Yet in the midst of all the politics and posturing, the spirit of most Americans remains favorable towards our immigrant brothers and sisters.

Sunday, May 2, 2010


Downtown Los Angeles became a sea of joyous and hopeful people on May Day this year. In a stunning turnout of people of all backgrounds, ages, and affiliations Broadway Street from Temple to Olympic resounded with song, chants, and spirited encouragement for all immigrants in our country.

I was struck by the hope-filled yearnings of so many people to have Congress pass a comprehensive immigration reform law to alleviate the fears and apprehensions of so many people living and working here without proper legal status. The sentiments were the same from all speakers addressing the assembled group: immigrants do not come to our country to rob and plunder our resources. We applaud government efforts to apprehend all those involved in criminal activity, such as drug and human traffikers--but they represent a tiny fraction of undocumented peoples living in our country.

Walking along the streets with these thousands of people enabled me to listen once again to their stories. And these stories all follow a similar pattern: either children are brought to this country by parents seeking a better future for them, or they are adults looking for a more secure life for themselves and their families--all the while contributing to building up our communities and nation.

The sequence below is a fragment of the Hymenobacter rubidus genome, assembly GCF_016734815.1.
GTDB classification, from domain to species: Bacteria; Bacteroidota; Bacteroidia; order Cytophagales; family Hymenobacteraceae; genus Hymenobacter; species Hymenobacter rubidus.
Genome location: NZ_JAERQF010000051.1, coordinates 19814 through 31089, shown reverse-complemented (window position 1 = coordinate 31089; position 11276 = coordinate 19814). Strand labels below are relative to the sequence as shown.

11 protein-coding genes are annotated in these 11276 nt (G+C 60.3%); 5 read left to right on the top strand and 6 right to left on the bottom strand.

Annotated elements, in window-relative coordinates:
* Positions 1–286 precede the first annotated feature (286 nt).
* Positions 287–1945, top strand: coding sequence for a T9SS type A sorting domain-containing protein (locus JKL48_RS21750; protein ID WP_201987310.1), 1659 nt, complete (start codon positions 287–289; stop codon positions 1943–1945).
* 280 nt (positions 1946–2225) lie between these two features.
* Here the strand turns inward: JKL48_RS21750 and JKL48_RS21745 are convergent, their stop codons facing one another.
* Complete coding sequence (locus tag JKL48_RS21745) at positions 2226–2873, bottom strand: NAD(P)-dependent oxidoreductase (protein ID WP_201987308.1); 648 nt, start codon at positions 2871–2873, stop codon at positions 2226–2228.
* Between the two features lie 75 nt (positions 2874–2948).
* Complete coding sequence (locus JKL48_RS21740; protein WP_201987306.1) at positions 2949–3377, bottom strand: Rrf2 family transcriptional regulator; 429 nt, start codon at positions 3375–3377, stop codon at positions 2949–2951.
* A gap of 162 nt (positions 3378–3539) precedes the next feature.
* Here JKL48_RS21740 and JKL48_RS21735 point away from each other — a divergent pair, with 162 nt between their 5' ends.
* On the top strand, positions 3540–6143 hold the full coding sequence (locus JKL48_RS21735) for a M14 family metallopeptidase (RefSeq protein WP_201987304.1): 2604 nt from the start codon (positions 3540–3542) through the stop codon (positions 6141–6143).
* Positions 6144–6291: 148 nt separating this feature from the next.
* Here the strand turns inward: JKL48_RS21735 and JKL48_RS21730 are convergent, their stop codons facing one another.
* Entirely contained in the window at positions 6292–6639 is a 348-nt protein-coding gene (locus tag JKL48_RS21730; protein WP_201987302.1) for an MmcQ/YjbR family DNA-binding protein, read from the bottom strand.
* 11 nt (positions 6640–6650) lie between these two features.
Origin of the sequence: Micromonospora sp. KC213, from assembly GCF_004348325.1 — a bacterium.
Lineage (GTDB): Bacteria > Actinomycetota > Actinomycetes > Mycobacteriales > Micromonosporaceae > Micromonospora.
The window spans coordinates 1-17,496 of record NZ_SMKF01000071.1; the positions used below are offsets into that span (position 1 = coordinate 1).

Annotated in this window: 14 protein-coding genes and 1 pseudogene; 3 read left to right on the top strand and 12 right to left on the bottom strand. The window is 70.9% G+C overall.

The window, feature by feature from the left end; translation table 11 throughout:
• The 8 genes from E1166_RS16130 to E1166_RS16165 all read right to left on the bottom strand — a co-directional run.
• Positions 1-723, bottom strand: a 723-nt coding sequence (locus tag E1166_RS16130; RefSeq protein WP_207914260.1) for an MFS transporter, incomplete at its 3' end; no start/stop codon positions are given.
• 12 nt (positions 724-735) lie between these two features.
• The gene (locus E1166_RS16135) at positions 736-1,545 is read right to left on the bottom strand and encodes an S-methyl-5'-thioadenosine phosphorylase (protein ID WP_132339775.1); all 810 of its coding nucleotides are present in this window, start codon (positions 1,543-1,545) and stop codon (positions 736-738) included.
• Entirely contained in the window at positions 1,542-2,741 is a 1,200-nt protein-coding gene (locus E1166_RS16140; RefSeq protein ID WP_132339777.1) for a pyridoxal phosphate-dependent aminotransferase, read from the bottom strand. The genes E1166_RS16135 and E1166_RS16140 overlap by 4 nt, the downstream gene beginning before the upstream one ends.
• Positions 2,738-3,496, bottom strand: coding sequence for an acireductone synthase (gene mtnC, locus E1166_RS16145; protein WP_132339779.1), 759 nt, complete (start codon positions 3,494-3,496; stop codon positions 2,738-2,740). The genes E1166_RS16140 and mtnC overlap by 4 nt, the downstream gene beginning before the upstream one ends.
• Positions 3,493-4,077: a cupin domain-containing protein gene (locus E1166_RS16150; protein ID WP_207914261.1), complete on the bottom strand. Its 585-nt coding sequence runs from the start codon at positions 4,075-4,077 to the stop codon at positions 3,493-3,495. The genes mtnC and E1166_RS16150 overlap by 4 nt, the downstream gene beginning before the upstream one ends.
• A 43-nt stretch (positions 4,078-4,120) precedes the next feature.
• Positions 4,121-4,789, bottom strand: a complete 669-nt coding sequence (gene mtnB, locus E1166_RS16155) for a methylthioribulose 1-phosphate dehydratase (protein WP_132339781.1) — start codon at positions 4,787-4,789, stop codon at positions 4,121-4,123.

The recent anti-immigrant law passed in Arizona galvenized everyone on May Day to unite all of our efforts to respect the dignity and rights of all immigrants, and to work for legislative reform which would better secure our borders, unite separated families, supply temporary workers as needed and through a just system, and to call from the shadows the millions of people here who need a path forward which would lead to a secure legal status now and citizenship in the future.

Absent was vitriolis and hateful rhetoric. Rather, all speakers raised up the human dignity and needed protections for everyone living in, and contributing to, the well-being of our country. In fact, joyful and upbeat hearts brought a carnival atmosphere to the massive rally. A sea of American flags of all sizes and shapes was evident everywhere, held up with pride by people of all size and shade of color.

I would refer you to the recent website which enables you to meet and hear the stories of real immigrants living in our midst:

Above all, let us continue to lift up in our prayer all immigrants in our country and to work towards full immigration reform which will remove the stigma of "illegal" from countless brothers and sisters.

Thursday, April 29, 2010


Just as the word “immigrant” has different meanings in today’s political climate, so too does the issue of “immigration reform.”

Immigrants are our neighbors, co-workers, students, and friends—and they contribute greatly to our nation and to our communities.

Instead of being side-tracked by heated rhetoric and political posturing, all of us should take the time to open our minds and hearts to hear the actual stories of the immigrants themselves. Who are they? Why are they here? How is our current immigration system failing them? How do their experiences impact our local communities and our nation?

I have begun a series of personal conversations with our immigrant brothers and sisters in and around Southern California. I have asked them to share their stories about how their lives have been impacted by having to live in the shadows of society because of an antiquated and broken immigration system.